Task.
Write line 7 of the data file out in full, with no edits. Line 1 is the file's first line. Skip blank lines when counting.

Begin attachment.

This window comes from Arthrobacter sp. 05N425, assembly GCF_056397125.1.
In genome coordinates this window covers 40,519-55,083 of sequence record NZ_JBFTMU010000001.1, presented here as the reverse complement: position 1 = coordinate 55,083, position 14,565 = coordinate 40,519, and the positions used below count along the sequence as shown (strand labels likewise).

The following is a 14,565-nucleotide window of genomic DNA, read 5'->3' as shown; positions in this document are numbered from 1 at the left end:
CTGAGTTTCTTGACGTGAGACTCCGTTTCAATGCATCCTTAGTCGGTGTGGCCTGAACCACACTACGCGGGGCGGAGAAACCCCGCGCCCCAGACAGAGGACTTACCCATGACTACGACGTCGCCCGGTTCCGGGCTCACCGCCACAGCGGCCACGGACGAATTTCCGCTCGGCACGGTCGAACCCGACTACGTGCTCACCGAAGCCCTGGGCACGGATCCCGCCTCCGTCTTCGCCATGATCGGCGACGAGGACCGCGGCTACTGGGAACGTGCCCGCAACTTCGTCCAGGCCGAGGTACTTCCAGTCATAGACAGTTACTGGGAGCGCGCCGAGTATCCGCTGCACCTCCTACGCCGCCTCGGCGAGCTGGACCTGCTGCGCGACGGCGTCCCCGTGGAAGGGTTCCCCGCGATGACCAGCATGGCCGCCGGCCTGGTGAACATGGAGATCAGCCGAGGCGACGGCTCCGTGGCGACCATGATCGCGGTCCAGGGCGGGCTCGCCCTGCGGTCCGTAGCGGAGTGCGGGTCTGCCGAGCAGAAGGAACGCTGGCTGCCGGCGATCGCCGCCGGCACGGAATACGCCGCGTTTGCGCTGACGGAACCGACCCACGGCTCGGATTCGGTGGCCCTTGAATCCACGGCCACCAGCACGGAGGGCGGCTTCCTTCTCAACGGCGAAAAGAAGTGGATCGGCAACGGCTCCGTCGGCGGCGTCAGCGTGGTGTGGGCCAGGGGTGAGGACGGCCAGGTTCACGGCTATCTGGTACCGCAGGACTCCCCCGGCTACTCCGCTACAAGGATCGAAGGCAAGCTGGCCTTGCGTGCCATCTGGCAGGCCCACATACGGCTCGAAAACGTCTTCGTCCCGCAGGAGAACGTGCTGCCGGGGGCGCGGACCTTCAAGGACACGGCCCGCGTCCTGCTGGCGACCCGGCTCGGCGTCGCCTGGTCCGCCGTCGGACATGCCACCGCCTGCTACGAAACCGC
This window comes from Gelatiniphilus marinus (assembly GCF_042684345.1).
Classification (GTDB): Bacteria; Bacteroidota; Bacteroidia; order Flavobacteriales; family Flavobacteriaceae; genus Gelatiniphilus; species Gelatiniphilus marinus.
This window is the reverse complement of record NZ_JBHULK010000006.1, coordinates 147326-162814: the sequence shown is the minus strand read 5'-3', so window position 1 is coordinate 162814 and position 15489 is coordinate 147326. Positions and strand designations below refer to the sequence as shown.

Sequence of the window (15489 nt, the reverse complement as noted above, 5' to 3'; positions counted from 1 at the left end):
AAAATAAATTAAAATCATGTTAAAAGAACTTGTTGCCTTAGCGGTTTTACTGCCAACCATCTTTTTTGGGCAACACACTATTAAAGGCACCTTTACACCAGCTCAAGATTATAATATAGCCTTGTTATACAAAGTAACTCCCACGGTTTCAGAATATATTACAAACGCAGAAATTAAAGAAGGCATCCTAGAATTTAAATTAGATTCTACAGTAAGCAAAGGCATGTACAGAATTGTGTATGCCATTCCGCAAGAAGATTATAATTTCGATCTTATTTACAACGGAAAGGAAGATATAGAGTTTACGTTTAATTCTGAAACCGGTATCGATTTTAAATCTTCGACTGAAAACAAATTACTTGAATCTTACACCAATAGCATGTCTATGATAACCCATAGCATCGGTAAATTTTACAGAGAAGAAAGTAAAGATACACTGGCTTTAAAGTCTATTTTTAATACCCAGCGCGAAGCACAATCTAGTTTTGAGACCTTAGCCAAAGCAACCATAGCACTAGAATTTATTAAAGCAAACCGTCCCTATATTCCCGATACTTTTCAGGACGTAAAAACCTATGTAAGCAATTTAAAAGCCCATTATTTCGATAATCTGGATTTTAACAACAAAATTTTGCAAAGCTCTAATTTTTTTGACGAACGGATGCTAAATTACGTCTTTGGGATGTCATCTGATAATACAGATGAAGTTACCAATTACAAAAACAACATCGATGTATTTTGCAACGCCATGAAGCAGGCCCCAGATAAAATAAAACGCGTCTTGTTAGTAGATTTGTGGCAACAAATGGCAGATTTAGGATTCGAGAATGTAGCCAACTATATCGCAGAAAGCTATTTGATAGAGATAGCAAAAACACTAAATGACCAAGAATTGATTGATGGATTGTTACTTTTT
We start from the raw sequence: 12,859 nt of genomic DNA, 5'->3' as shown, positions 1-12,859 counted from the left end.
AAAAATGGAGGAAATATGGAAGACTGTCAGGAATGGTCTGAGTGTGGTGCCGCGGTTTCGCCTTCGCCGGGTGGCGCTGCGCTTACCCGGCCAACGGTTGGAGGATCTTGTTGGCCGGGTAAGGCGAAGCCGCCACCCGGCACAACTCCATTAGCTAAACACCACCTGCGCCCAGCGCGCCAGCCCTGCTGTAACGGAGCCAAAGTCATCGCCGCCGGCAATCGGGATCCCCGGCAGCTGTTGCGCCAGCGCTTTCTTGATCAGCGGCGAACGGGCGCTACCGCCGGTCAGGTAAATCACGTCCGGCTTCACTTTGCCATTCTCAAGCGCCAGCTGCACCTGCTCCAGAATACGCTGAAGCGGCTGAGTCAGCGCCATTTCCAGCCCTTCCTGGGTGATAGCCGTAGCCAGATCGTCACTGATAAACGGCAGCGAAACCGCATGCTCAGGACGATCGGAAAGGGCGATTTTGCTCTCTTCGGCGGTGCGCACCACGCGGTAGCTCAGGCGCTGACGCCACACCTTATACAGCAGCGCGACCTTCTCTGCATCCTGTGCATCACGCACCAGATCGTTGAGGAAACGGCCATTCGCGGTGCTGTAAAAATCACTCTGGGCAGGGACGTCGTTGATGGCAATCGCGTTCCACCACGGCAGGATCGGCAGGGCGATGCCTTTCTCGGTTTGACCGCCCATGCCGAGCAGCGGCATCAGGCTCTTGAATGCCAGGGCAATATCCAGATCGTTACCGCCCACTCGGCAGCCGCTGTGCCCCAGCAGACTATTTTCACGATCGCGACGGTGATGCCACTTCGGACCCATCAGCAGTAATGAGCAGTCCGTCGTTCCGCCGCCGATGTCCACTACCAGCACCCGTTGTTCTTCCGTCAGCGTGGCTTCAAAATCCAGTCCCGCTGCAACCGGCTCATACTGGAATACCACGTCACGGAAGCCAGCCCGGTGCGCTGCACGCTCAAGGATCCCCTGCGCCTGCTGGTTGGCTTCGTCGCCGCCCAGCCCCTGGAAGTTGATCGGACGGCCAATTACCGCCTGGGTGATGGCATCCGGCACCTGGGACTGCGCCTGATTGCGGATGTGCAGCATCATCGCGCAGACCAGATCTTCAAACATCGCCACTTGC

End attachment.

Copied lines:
This window is the reverse complement of record NZ_JBHULK010000006.1, coordinates 147326-162814: the sequence shown is the minus strand read 5'-3', so window position 1 is coordinate 162814 and position 15489 is coordinate 147326. Positions and strand designations below refer to the sequence as shown.